Robot ‘students’ are helping children learn to write

July 6, 2015

There’s no denying education in South Africa is in crisis. A massive intervention is needed to save generations of children from a hopeless future of chronic unemployment and reliance on an already overburdened state.

That massive intervention could come in the form of tech. There is a dearth of technology in South African classrooms with many pupils not being exposed to computers while at school. According to Department of Basic Education statistics, 77% of schools do not have a computer centre. The need for technology in classrooms is desperate.

Researchers in Switzerland could have a solution. They have developed a nifty new robot which learns to write alongside its human classmates. The system, called CoWriter, was developed by researchers at the Swiss Federal Institute of Technology (EPFL) in Lausanne. The children are asked to teach their robotic friend to write by setting out magnetic letters. The robot then attempts, poorly, to write the letters on a tablet. The children correct the robot’s writing, improving their own skills and gaining confidence. The children think they are teaching, but really they are learning. This is a recognised learning technique often used in classrooms, usually between peers.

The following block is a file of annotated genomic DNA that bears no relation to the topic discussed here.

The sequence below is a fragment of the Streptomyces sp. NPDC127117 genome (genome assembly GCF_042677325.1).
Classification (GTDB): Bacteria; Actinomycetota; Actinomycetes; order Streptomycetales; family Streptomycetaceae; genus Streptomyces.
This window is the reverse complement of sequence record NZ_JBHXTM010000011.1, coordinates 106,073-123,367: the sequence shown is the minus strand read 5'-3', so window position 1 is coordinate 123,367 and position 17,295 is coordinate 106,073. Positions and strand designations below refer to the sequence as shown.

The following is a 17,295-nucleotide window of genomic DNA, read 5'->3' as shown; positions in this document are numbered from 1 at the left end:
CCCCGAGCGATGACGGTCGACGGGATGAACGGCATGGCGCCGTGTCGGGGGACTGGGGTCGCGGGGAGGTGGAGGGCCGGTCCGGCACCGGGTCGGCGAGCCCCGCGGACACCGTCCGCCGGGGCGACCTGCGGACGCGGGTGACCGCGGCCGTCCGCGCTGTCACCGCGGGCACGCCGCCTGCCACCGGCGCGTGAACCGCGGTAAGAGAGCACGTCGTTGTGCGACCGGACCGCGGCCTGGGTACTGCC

“Essentially, the goal is to provide a tool for teachers that is given a new role in the classroom, that of a student who knows even less than the slowest student in the class,” explains Severin Lemaignan, one of the authors of the study. Initial testing has been well received and additional testing is expected to be started soon.

The study reads: “The child is the teacher in this relationship and the robot is the learner: the child must engage in a (meta-) cognitive relationship with the robot to try to understand why the robot fails and how to help it best. Here, the robot is more than just an activity facilitator or orchestrator – its physical presence and embodiment induce agency and anthropomorphising, and cognitively engage the child into the learning activity, which we predict will lead to higher learning efficacy.”

In a country like South Africa, where the majority of classes have too many pupils, a tool like this could prove invaluable to overworked teachers. Government has identified the need for an increased use of technology in South African classrooms to enhance the experience for both teachers and learners. The National Development Plan says teachers should be exposed “to the use of technology in their own training, and train them to use it in their teaching”. “Greater use of technology backed by high-speed broadband could open new opportunities not currently available for learners in disadvantaged schools.”

It is also acknowledged class sizes must be reduced for improved learning as teachers would be able to give more attention to individual pupils. An invention similar to the Swiss robot could take some of the burden off teachers. South African tech entrepreneurs should take advantage of research such as this and find ways to creatively work toward improving education.

*This article originally appeared on MWEB.

You Might Also Like